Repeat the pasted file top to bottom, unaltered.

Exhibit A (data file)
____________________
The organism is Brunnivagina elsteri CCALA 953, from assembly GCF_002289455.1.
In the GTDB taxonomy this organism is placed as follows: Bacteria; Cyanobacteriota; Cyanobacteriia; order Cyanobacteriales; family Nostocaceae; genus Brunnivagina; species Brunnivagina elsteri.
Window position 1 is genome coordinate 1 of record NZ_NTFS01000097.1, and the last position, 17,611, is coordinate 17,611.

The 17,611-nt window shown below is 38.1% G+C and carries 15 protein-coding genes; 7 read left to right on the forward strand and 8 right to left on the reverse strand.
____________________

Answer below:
The organism is Brunnivagina elsteri CCALA 953, from assembly GCF_002289455.1.
In the GTDB taxonomy this organism is placed as follows: Bacteria; Cyanobacteriota; Cyanobacteriia; order Cyanobacteriales; family Nostocaceae; genus Brunnivagina; species Brunnivagina elsteri.
Window position 1 is genome coordinate 1 of record NZ_NTFS01000097.1, and the last position, 17,611, is coordinate 17,611.

The 17,611-nt window shown below is 38.1% G+C and carries 15 protein-coding genes; 7 read left to right on the forward strand and 8 right to left on the reverse strand.